With its unibody construction and luxury leanings, the GLS is not, obviously, your first choice for rock crawling, nor is it supposed to be. But it did crawl up and inch down a number of sections that surprised me. I always ask myself, could a ’59 Cadillac get up this? Not this it couldn’t. There were good-sized ruts, microwave oven-sized rocks and a few holes big enough to accommodate a human head or two. There was even a stream crossing. The GLS ate them all up.

Interior offers a third row.

Back on the pavement it was a short drive to the staging area where I swapped the I6-powered GLS 450 for the V8-powered GLS 580. Outside and inside you can’t really tell the difference. It was power and torque that should stand out. But power in both engines peaks at 5500 rpm, and the straight six’s torque peak started at 1600 revs to the V8’s 2000. So despite its greater numbers, the V8 didn’t stand out as much as you might assume. Yes, you can feel it, especially at higher revs, and maybe if you were towing something. Yes, 0-60 comes up in 5.2 seconds with the V8 compared to the I6’s 5.9, but the difference is not all that great. And both are electronically limited to a top speed of 130 mph (not saying I verified that on a lonely, flat stretch of Utah highway, but…). So feel free to order a straight six.

One thing that did get my attention, over and over, was the MBUX infotainment spectacular. It is programmed to react when it hears the word, “Mercedes.” So if you’re having a conversation with an engineer on a press trip in the new MERCEDES, expect it to continually interrupt you and ask how it can serve you. I finally had it shut itself off, but it would default to on every time you restarted the engine. Argh.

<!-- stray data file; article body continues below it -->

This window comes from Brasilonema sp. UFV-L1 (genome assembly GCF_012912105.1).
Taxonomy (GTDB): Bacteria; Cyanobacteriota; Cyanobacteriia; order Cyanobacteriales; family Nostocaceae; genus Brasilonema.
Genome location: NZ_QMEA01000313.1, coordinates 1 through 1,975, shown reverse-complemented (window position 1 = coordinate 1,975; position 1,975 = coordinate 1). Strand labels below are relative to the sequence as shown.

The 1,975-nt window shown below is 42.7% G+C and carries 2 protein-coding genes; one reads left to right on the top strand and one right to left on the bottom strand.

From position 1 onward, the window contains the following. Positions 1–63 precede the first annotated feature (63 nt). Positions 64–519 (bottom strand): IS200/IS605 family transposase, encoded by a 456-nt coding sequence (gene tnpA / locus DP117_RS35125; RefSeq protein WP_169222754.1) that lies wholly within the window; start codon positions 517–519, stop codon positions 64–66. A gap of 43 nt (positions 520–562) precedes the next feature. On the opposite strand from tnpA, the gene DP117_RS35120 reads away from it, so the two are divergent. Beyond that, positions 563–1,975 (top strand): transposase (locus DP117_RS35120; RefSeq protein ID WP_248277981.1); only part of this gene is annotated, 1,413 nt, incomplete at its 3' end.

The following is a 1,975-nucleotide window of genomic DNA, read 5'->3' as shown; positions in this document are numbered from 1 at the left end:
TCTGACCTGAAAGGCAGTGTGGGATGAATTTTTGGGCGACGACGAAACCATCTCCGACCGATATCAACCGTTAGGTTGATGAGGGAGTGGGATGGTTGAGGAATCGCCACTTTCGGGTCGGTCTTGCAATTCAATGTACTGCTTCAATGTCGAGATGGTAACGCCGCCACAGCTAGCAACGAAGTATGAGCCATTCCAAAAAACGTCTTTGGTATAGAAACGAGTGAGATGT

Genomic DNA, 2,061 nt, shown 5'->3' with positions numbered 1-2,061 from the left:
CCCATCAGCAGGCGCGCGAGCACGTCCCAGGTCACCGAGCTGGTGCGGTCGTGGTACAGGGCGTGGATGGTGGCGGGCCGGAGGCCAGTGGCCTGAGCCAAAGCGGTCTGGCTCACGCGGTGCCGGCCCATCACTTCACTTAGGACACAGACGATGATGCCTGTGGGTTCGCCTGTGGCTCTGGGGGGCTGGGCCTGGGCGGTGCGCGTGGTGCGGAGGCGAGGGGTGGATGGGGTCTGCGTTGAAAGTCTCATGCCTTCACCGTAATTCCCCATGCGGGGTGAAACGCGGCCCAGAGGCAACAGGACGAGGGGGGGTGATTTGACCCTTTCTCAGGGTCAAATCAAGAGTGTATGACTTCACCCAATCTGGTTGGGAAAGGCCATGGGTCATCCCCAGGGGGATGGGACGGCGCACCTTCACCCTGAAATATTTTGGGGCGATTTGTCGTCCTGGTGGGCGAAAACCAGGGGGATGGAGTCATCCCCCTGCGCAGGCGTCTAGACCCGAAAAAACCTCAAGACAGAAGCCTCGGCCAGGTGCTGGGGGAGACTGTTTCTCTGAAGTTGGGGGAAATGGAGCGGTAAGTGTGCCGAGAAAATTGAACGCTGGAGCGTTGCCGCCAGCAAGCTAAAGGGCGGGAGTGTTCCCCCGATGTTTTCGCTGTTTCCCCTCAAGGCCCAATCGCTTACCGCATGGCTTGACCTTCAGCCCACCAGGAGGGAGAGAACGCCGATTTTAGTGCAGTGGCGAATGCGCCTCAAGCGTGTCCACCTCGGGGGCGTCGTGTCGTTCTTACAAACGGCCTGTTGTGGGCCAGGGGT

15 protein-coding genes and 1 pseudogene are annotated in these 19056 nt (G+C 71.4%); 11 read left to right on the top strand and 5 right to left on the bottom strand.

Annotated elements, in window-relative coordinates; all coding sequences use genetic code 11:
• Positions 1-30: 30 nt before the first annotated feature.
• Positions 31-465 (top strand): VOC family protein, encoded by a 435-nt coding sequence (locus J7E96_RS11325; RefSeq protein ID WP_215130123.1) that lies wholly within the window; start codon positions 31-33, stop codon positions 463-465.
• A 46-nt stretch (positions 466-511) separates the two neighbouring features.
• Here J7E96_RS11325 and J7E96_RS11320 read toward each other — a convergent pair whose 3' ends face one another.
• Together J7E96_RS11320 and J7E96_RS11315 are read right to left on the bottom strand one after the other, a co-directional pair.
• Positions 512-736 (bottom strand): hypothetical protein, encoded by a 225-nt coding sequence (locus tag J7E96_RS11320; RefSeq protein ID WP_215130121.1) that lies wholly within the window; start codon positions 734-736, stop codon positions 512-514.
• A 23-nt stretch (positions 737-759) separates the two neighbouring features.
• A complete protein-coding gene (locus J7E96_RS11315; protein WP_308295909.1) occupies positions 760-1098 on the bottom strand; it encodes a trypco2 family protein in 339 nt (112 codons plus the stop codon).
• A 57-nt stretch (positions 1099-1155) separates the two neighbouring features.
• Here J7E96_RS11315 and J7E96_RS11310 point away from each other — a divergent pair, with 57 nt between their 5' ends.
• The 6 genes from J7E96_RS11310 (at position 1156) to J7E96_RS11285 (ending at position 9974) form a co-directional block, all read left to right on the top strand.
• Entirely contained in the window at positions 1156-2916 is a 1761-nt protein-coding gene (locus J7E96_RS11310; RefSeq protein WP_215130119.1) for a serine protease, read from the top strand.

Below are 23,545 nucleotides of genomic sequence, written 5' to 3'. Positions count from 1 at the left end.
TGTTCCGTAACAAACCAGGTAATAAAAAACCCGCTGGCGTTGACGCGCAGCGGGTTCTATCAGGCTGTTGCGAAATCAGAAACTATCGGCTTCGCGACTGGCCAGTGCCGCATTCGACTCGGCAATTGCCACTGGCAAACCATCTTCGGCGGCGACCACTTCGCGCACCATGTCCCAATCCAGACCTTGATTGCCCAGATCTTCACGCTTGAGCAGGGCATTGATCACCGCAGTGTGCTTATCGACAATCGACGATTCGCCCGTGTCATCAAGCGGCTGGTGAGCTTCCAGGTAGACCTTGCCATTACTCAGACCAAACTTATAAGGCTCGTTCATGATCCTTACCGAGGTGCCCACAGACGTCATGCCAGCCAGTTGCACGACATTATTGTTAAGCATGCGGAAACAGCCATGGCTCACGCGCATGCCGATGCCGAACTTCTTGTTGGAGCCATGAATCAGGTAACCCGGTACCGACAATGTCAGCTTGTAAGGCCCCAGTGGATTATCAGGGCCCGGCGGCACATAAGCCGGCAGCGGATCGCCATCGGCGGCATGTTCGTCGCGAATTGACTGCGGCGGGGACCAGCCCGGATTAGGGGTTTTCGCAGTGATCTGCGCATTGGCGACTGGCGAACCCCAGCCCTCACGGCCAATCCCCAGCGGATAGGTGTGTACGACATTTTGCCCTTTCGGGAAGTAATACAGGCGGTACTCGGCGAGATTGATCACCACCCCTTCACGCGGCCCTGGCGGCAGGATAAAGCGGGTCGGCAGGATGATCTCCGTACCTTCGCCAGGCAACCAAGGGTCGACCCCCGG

Ah yes, the MBUX. Its full name is Mercedes-Benz User Experience. If you buy one of these cars, spend several days or maybe a week at the dealership learning everything about this “completely new multimedia system featuring innovative technology based on Artificial Intelligence and an intuitive operating system.” Intuitive means you can operate it via voice control, touchscreen, touchpad or touch control buttons on the steering wheel. It even senses your approaching hand and has the screen react appropriately. It includes intelligent voice control with natural language understanding.

Yet it drove me crazy.  

You will grasp it quickly, I’m sure. Just pay attention to the tutorial at the dealership. Those guys’ll know what they’re talking about. And remember, I have been driven crazy by Mercedes interfaces for decades, sometimes pulling off the freeway, and stopping and starting the car to exorcise them. Sometimes that worked. These new rigs are much better, mostly.

Among the many, many other systems, and these are only scratching the surface of the acronym-happy GLS, is one that yanks the wheel out of your hands when it thinks you are veering across lanes. This sure got my attention. Granted, it did it when I was, in fact, crossing over the center-lane stripes, but I was doing that  because there was a bicyclist on the right side of the road and I wanted to give him room. There was no oncoming traffic, but the system yanked the wheel to the right suddenly, assuming I had fallen completely asleep. I’m not sure which of the 18 or so “safety systems” loaded into this car was responsible, but I’d encourage Benz to fine tune it a little.

Overall, though, I would gladly have one of these beasts in the driveway, were I in the demographic for it. Mercedes lists competitors as the BMW X7, Lexus LX570, Cadillac Escalade and Infiniti QX80. Given that list, and assuming I had the cash, I would take this all-new Mercedes. It is the S-Class of SUVs, after all. Try it out when it enters showrooms later this year and see if you agree.